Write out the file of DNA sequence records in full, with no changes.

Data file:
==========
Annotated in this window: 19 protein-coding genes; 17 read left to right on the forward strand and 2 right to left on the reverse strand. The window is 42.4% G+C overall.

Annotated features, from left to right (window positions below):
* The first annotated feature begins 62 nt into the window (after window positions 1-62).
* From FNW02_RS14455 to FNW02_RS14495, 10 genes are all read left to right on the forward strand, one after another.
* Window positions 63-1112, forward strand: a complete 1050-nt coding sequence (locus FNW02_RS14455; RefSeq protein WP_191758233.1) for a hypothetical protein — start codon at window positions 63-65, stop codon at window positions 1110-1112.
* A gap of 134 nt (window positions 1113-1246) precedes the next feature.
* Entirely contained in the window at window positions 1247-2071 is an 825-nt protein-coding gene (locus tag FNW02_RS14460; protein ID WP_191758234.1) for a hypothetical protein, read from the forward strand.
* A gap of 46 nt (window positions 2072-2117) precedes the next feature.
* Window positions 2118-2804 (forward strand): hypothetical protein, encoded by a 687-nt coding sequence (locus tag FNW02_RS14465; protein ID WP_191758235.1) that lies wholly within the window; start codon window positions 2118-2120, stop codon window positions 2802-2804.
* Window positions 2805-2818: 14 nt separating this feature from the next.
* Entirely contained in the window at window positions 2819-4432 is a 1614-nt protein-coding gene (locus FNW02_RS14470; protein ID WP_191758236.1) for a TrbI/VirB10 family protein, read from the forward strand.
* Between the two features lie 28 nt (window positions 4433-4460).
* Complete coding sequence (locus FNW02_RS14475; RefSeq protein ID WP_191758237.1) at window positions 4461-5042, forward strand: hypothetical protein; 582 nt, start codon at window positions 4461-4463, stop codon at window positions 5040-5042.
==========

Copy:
Annotated in this window: 19 protein-coding genes; 17 read left to right on the forward strand and 2 right to left on the reverse strand. The window is 42.4% G+C overall.

Annotated features, from left to right (window positions below):
* The first annotated feature begins 62 nt into the window (after window positions 1-62).
* From FNW02_RS14455 to FNW02_RS14495, 10 genes are all read left to right on the forward strand, one after another.
* Window positions 63-1112, forward strand: a complete 1050-nt coding sequence (locus FNW02_RS14455; RefSeq protein WP_191758233.1) for a hypothetical protein — start codon at window positions 63-65, stop codon at window positions 1110-1112.
* A gap of 134 nt (window positions 1113-1246) precedes the next feature.
* Entirely contained in the window at window positions 1247-2071 is an 825-nt protein-coding gene (locus tag FNW02_RS14460; protein ID WP_191758234.1) for a hypothetical protein, read from the forward strand.
* A gap of 46 nt (window positions 2072-2117) precedes the next feature.
* Window positions 2118-2804 (forward strand): hypothetical protein, encoded by a 687-nt coding sequence (locus tag FNW02_RS14465; protein ID WP_191758235.1) that lies wholly within the window; start codon window positions 2118-2120, stop codon window positions 2802-2804.
* Window positions 2805-2818: 14 nt separating this feature from the next.
* Entirely contained in the window at window positions 2819-4432 is a 1614-nt protein-coding gene (locus FNW02_RS14470; protein ID WP_191758236.1) for a TrbI/VirB10 family protein, read from the forward strand.
* Between the two features lie 28 nt (window positions 4433-4460).
* Complete coding sequence (locus FNW02_RS14475; RefSeq protein ID WP_191758237.1) at window positions 4461-5042, forward strand: hypothetical protein; 582 nt, start codon at window positions 4461-4463, stop codon at window positions 5040-5042.